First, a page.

Last week, a view of the prospect of GCs sending more business to outside counsel.
This week, a gentle reminder that law firms cannot take anything for granted.
UK publication Legal Director sees an interesting trend of in-house counsel taking on work, instead of handing it off to outside counsel. This is not just on routine commodity-type work, but also on key strategic transactions. Reporter Ed Thornton provides a detailed review, starting with a large outsourcing contract recently completed between BOC Group and Marks & Spencer.
Note this observation from BOC senior counsel Andrew Brackfield:
“As business lawyers, we aim to know the business really well and provide a service,” says Brackfield. “Economically, it makes sense to do as much in house [as possible].”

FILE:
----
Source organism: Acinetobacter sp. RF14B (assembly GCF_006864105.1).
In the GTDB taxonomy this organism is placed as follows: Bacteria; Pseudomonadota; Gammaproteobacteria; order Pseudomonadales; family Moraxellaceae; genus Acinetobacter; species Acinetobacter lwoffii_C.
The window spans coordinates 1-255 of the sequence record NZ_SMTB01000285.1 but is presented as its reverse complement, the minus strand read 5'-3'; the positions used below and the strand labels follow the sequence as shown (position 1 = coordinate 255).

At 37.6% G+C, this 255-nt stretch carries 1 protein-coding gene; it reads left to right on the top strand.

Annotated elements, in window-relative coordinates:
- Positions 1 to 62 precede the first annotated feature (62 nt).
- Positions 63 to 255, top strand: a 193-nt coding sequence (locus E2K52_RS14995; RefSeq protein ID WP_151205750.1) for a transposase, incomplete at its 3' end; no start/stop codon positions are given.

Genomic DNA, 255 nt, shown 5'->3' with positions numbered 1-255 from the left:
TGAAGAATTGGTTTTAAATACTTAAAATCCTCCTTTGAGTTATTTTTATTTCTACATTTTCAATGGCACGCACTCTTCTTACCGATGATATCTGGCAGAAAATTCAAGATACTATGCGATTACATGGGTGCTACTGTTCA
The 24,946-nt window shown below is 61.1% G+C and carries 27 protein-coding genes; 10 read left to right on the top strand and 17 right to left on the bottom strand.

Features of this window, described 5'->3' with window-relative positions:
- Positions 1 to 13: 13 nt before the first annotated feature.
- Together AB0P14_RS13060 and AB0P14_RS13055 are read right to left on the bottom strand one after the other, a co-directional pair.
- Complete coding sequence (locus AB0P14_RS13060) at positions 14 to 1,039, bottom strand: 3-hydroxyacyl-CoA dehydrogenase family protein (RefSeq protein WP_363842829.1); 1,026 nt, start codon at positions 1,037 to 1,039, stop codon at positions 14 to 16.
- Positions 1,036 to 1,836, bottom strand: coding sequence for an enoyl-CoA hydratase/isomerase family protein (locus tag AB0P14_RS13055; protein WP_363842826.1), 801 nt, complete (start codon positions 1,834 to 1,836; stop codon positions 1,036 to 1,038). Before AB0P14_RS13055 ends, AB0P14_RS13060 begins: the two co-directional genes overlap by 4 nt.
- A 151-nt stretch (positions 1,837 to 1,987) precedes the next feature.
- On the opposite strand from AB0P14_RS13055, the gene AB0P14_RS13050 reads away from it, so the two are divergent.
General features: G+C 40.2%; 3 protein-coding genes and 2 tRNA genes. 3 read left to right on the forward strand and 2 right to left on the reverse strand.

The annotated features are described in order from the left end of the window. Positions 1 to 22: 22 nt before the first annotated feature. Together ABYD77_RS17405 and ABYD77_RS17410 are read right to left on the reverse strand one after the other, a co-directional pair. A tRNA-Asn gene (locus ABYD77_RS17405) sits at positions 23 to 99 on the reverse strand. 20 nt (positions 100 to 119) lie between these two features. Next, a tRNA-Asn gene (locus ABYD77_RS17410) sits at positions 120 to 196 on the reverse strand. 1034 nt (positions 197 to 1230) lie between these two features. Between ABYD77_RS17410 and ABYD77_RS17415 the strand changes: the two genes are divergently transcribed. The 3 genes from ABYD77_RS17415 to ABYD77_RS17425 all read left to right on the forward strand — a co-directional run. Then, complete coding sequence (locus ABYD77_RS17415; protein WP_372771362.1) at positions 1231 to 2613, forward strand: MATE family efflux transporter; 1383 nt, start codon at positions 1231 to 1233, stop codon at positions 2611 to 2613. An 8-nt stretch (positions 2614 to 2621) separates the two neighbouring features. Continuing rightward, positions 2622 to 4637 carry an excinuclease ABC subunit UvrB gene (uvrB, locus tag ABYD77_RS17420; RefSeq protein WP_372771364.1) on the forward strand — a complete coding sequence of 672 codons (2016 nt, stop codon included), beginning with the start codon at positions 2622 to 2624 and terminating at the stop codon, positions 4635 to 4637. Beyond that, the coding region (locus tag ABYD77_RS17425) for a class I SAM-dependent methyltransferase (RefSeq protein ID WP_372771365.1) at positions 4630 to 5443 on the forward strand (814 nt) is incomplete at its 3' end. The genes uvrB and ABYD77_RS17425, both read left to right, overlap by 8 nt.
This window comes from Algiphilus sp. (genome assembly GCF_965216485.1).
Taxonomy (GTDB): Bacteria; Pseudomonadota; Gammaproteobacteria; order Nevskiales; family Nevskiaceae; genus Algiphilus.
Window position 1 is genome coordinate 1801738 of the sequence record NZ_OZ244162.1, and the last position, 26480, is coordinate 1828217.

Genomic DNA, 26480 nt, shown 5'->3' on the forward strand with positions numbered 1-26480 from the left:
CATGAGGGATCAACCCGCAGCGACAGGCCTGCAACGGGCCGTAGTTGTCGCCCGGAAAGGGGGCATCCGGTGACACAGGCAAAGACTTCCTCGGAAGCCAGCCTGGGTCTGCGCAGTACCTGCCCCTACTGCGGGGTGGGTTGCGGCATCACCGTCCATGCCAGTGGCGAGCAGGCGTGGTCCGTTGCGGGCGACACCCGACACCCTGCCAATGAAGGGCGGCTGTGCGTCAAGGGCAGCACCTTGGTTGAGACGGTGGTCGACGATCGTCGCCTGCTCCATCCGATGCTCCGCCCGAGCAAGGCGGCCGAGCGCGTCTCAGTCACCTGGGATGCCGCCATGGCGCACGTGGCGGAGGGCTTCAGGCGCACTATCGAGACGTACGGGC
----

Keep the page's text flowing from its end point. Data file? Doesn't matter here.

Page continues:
Another deal involved BT Group, which did a large outsourcing deal with Reuters. Kimon de Ridder, senior legal counsel for BT, gives perhaps the best reason of all for handling it in-house:
“After all, we, as an in-house function, are the ones who are principally called to account by our board for all legal actions and costs, as well as decisions taken.”
I find it interesting that both deals highlighted involved outsourcing, but the company lawyers were insourcing legal work.
Does this all add up? BOC’s Mr. Brackfield has apparently done the math:
“If you did a calculation about how much it costs to employ in-house and external firms, in-house is significantly cheaper. We are good value from that point of view.”
What metrics could Mr. Brackfield use to validate these calculations? Well, try the lagging indicator of large firm associate bonuses.
That said, if I owned a bar in Manhattan or LA, I’d double-up on the Grey Goose order.
Update (27 Jan 06): More from Legal Director.